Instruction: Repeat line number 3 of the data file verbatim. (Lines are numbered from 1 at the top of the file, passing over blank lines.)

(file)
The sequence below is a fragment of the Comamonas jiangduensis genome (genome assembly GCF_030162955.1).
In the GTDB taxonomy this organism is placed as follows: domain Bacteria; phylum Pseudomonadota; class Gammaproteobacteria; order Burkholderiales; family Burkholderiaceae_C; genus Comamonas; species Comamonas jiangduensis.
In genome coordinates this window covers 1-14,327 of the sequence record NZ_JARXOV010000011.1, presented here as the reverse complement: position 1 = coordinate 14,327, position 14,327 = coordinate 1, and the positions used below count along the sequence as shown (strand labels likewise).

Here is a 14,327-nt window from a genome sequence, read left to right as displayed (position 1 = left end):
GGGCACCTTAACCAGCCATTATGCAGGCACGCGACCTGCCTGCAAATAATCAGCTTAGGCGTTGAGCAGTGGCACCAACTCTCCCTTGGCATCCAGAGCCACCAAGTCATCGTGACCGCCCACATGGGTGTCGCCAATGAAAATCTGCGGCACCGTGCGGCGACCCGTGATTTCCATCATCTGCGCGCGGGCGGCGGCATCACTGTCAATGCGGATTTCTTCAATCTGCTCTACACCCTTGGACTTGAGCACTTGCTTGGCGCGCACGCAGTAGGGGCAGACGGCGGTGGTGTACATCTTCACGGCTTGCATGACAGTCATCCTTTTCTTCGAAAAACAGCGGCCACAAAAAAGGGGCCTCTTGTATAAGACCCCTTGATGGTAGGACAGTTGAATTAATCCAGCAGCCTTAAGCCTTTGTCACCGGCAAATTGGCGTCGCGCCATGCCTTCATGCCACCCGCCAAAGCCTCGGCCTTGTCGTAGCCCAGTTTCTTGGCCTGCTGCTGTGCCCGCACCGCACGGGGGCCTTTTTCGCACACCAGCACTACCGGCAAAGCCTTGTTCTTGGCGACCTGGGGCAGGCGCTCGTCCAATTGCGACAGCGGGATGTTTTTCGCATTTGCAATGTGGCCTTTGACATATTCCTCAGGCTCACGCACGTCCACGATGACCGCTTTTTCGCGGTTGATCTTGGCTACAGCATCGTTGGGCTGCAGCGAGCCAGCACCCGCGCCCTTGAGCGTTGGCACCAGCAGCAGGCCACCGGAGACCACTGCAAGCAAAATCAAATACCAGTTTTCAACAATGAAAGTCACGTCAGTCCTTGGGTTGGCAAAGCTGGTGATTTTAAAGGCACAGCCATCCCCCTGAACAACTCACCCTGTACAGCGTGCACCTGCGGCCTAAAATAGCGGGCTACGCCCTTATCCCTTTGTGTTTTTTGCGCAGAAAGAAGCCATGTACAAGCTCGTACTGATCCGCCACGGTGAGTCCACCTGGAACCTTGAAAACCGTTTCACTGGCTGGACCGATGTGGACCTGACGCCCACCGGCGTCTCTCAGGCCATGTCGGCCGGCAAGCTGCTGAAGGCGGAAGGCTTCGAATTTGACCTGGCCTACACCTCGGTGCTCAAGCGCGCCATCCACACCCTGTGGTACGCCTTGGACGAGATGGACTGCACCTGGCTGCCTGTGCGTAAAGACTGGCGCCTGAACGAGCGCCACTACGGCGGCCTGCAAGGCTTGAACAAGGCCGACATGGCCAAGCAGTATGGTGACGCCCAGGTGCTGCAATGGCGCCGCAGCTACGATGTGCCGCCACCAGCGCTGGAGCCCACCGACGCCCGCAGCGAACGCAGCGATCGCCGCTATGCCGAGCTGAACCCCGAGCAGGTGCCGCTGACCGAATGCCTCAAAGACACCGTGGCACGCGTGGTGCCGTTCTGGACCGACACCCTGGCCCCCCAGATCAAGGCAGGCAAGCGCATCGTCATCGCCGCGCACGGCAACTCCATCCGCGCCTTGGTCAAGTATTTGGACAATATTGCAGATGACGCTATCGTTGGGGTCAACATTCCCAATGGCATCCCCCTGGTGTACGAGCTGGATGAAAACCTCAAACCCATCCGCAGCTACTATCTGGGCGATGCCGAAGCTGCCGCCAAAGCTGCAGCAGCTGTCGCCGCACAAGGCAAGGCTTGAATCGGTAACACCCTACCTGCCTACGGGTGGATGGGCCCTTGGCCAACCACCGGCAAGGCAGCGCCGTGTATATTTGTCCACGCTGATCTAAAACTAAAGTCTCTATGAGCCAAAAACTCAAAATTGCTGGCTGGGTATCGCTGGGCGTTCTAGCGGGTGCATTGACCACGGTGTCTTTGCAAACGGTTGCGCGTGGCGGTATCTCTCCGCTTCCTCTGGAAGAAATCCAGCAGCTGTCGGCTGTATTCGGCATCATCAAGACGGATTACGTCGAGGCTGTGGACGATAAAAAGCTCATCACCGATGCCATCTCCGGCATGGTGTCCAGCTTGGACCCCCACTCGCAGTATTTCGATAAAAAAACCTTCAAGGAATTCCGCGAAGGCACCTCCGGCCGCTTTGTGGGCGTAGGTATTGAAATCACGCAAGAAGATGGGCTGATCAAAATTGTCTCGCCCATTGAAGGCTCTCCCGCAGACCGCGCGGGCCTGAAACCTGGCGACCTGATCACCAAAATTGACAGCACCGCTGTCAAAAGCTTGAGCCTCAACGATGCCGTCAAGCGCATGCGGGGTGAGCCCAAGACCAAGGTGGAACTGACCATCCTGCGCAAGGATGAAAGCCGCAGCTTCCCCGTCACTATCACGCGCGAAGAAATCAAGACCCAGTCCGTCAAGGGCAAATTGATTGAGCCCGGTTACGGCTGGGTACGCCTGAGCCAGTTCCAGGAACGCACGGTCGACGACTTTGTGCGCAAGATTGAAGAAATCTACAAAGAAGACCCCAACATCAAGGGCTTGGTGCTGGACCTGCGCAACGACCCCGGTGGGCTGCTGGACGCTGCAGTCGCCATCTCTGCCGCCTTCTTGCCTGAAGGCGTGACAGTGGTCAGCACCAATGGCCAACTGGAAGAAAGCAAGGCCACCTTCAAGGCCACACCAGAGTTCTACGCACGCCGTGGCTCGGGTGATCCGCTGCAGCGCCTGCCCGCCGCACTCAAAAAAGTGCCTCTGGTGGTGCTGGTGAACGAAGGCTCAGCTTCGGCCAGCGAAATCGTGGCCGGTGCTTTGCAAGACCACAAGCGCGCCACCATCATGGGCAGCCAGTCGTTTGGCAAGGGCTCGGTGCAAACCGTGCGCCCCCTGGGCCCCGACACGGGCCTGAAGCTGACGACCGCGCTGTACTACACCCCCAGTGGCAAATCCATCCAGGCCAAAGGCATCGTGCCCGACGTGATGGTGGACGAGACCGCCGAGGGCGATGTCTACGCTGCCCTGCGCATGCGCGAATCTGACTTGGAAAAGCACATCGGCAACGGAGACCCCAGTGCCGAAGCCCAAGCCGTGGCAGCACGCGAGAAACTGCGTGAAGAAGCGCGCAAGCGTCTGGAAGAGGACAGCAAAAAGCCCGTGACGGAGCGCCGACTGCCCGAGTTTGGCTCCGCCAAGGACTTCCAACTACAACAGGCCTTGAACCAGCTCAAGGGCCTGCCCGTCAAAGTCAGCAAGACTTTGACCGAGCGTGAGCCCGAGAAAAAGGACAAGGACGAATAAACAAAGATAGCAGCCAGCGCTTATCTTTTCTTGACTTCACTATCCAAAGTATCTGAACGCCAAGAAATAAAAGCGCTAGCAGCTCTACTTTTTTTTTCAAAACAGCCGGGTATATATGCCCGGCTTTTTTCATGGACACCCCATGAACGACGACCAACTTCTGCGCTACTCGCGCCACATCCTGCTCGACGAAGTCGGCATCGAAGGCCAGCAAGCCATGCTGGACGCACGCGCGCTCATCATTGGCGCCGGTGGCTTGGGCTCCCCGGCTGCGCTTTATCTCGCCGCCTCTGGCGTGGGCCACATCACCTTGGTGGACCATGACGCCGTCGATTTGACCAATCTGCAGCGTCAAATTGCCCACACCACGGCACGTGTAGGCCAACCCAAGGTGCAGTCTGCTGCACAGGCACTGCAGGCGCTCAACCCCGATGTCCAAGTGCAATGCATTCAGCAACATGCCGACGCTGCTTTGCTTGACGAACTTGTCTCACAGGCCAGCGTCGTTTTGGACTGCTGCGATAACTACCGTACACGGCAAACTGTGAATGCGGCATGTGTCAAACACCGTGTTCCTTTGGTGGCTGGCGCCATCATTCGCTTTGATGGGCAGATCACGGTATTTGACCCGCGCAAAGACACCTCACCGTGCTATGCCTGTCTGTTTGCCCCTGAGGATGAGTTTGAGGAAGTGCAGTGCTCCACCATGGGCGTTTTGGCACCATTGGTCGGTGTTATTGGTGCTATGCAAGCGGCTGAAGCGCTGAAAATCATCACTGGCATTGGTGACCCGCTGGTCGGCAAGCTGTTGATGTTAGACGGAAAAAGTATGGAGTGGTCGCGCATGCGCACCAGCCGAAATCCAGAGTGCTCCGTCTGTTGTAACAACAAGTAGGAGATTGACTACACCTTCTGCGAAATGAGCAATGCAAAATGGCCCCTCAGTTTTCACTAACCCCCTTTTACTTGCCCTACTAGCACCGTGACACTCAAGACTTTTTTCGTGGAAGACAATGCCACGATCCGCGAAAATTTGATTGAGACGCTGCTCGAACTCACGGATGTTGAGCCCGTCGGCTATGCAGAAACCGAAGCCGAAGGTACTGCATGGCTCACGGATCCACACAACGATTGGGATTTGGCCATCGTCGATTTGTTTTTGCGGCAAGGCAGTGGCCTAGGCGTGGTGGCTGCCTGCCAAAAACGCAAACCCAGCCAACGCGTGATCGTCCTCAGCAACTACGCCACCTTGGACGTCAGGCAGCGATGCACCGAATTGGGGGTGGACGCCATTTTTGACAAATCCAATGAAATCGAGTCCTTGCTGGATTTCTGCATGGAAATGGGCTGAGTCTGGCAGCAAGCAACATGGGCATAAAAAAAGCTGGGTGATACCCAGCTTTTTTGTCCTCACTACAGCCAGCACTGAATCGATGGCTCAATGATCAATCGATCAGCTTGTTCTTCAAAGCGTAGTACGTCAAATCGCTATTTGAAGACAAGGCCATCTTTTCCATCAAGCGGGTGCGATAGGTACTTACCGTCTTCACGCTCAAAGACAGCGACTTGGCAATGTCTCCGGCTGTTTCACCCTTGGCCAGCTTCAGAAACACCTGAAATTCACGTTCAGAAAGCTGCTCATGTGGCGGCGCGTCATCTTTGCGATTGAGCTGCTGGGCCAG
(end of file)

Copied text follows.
In genome coordinates this window covers 1-14,327 of the sequence record NZ_JARXOV010000011.1, presented here as the reverse complement: position 1 = coordinate 14,327, position 14,327 = coordinate 1, and the positions used below count along the sequence as shown (strand labels likewise).